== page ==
Review: The Golden Age/ In Transit
This was a wonderful double billing of two completely different dance works – both visually stunning with clever choreography, displaying the talents of our youth. The Mechanics Institute was buzzing with a large crowd, keen to see these pieces which were proudly supported by the Australian Council for the Arts and Frankston Arts Centre.
‘In Transit’ was an engaging piece set in an airport where the concepts of waiting, mingling and rushing were explored. The scene was set powerfully in the opening sequence with its unified movement, silence and red controller lights with the performers wearing high visibility overalls. The repetitious actions of fixing the planes then moved into the performers becoming the passengers in a seamless slow motion segment which moved into the transit lounge. The 7 talented dancers continued to utilize the whole space in very smart staging that included small intricate movements by some and larger more contemporary shapes by others. It was a visual feast which captured the many facets and characters that inhabit the world of an airport. I did feel it got a bit lost in the middle but the piece quickly picked up momentum again with the creative choreography of the placing of chairs everywhere and the switching of them whilst a voice-over listed various countries. The ‘wonder’ of travel was certainly captured by this effective dance work.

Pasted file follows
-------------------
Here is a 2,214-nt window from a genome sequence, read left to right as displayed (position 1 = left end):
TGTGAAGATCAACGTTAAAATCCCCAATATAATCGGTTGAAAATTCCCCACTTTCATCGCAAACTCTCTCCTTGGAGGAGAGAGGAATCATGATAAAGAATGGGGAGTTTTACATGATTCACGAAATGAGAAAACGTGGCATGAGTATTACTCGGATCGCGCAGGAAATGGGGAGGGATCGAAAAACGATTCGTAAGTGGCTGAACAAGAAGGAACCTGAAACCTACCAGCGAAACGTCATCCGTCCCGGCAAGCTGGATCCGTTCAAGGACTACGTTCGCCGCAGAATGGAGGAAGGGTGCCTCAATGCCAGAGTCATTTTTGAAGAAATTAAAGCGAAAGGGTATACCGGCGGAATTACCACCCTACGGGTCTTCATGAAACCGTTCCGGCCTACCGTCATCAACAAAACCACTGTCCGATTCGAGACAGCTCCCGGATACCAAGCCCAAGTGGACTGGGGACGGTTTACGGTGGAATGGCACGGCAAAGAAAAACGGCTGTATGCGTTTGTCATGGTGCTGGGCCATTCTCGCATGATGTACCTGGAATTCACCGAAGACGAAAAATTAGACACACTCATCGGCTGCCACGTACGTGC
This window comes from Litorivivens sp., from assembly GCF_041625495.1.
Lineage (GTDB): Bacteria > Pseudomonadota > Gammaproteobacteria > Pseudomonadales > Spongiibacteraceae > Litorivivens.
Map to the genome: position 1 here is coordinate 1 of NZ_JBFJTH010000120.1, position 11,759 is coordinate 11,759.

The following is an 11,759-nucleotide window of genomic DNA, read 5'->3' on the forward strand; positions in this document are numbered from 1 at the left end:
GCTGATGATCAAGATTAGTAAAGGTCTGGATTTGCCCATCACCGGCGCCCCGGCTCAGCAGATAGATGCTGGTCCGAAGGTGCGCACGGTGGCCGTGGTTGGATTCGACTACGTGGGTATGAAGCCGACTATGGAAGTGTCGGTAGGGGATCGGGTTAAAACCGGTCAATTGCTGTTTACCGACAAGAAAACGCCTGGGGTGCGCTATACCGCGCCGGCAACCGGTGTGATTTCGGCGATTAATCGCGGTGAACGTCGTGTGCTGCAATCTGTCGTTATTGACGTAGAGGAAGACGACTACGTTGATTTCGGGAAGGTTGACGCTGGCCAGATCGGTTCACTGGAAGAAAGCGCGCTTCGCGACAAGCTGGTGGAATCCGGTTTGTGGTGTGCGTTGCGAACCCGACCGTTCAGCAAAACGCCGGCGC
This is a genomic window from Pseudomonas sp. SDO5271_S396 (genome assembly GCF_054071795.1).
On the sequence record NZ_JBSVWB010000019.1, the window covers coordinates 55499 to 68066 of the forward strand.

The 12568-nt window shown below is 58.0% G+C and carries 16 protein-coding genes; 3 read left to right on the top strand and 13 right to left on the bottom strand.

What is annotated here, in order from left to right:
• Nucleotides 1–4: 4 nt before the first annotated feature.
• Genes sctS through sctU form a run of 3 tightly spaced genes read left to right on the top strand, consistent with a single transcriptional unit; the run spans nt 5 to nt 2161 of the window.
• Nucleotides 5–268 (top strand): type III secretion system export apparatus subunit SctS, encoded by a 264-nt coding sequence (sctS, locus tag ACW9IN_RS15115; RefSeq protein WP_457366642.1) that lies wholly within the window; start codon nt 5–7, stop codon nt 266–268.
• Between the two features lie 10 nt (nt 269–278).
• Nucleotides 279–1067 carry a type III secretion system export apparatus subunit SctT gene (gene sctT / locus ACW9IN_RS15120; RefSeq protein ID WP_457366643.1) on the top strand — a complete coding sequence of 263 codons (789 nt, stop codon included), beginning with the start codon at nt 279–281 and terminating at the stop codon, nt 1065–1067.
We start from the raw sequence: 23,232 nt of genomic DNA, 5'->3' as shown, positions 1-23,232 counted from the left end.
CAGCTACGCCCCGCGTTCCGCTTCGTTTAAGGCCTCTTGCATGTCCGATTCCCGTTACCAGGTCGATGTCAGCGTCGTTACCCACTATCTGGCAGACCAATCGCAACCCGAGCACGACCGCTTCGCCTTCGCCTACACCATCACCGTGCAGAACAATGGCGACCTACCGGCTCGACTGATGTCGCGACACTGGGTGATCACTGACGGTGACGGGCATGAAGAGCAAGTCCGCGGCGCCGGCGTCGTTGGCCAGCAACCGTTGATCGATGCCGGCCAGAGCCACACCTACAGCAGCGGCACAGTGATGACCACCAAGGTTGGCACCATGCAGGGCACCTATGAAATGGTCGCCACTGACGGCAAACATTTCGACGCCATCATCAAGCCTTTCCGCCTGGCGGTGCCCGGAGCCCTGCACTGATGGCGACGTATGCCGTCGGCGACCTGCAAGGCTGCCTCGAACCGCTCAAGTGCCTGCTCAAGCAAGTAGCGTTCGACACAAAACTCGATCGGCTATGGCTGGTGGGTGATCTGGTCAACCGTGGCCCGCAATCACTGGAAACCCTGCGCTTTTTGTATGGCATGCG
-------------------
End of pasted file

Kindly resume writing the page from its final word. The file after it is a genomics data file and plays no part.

After a short interval where the seating was changed to become theatre in the round, ‘The Golden Age’ began. This was a mesmerizing piece with a strong tribal feel, full of inspiring precision movement. The group of dancers acted like a swarm as they moved in synchronicity towards the lit area where the energy built up into a frenzy and celebration. The lighting threw shadows onto the walls and the beat of the music took over, leading up to the distribution of gold cubes and this is when the piece transcended to another level for me. The line formation became totally captivating as the slow repeated movements were performed with such focus and simplicity that I was transfixed. The close proximity of the performers added to the intensity of the piece which became more heightened with the fast paced walking and turning. It was very powerful and stunning to watch. There were so many moments of clever choreography like the tight circle where the central figure kept being swapped and the slow movements within the fast walking. I was spellbound by this piece and completely in awe of the hours of rehearsal that must have taken place to present such a perfectly timed and powerful performance.
Well done to both companies, LYDT and Yellow Wheel for these inventive and captivating dance works that showcased our youth and the artform of dance. They are ones to watch in the future.
By Melissa Learmonth